Put aside the Glazer effect and just consider the number of clubs who can compete for the best players: City and Chelsea, in the Premier League and then Paris Saint-Germain, Real Madrid and Barcelona further afield. PSG in particular, hungry to progress, and having already beaten United to the signing of Lucas Moura last summer, are a particular new threat.

While the landscape changes around United there is, as ever, a question of how they will react to the challenge. As with the FA Cup defeat to Chelsea, Monday night was a reminder that there are teams in English football who, player-for-player, can look stronger than United. Ferguson suspects that Chelsea will be more of a threat next year and with the likes of Oscar and Eden Hazard in their second season, and more investment this summer, that is surely the case.

Yet, that should be the case for United, too. There is clearly scepticism about the latest generation but there is a new team evolving that will invariably be better next season. Yes, there are caveats. Tom Cleverley does not always strike one as an obvious United midfielder. Danny Welbeck has scored just once in 24 league appearances, half of them starts. Rafael, who has made the right-back position his own this season, still has his moments.

But these are young players that are being trusted to play a significant number of games, indeed, in the case of Cleverley and Rafael they have made more than double the number of starts in the league than they did last season. Chris Smalling, Phil Jones and Jonny Evans (at 25 the oldest of that group) have made fewer, chiefly because of injury. Welbeck has started fewer league games this season, but will play around the same overall.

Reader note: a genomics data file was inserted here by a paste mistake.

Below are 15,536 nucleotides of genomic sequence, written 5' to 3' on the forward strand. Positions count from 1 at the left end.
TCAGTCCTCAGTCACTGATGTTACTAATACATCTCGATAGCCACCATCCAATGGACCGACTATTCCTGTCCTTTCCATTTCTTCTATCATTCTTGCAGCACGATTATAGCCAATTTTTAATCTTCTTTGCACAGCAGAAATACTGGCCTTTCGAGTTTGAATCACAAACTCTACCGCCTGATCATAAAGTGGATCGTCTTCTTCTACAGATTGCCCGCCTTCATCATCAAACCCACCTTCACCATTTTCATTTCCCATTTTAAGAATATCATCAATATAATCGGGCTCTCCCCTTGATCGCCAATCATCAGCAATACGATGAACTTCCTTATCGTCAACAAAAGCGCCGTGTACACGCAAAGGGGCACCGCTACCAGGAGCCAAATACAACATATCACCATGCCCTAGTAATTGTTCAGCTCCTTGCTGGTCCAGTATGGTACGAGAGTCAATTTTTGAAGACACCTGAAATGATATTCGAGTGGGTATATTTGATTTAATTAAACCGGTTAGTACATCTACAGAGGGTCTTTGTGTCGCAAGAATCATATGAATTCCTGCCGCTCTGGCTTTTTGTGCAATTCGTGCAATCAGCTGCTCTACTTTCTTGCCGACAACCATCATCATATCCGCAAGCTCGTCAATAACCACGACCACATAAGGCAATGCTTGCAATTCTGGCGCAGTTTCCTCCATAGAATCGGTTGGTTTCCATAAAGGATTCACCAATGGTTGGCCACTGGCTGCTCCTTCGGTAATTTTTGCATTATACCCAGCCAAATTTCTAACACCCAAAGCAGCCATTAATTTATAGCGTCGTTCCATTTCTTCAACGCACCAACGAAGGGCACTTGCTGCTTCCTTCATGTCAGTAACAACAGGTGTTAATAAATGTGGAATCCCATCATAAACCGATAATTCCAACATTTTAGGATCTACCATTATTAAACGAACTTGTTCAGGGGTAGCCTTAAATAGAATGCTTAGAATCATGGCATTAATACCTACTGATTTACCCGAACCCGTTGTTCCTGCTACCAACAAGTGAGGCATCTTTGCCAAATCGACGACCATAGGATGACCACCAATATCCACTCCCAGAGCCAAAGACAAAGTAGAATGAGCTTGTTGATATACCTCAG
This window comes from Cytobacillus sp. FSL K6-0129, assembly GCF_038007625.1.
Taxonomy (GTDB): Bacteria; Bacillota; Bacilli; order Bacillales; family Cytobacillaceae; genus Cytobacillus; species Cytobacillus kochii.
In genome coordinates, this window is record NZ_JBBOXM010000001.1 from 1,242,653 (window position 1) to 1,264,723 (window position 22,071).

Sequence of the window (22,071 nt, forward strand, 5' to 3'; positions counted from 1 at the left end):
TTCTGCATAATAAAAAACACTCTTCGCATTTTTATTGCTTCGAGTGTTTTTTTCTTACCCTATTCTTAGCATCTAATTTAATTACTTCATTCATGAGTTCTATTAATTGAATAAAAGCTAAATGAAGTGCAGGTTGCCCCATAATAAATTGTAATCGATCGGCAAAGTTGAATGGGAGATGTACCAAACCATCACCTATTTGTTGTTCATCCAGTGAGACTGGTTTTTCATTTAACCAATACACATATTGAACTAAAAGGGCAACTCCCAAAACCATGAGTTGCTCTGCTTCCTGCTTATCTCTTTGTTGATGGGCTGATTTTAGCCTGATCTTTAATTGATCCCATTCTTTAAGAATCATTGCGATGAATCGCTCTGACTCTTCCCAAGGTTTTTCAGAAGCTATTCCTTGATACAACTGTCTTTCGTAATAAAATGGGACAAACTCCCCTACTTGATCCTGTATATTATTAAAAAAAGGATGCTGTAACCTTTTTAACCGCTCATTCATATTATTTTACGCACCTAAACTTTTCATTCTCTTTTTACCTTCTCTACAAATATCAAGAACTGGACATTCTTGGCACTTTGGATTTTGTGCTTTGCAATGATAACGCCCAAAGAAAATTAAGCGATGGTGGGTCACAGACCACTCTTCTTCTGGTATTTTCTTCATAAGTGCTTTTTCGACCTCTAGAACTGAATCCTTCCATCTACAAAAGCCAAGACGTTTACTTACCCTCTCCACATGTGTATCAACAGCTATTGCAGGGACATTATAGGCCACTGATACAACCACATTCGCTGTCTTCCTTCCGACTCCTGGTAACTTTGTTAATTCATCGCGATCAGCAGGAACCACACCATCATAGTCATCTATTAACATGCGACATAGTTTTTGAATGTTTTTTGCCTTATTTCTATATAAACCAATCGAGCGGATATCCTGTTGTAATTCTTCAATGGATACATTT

Only Javier Hernandez has seen a more dramatic falling away of his opportunities in the league, a direct result of Van Persie's arrival. Yet he has scored as many goals overall (16) as Wayne Rooney this season.

If this is a season in which United's young players have been given experience – experience without which they cannot hope to progress – then leading the league by a margin of 12 points with seven games to play is not a poor return. "You can't build a long-term future for a club unless you test these [young] players and build a core," Gary Neville said in The Independent on Monday. No one could argue that United's young players have not been given a chance. And for now, they have taken it.

It is impossible to say whether they will all have the careers that past generations of young United players have enjoyed. There are no guarantees that all will be a long-term success. But in order to find out they had to be played. And if that represents a risk, then surely, in this season at least, the risk has paid off.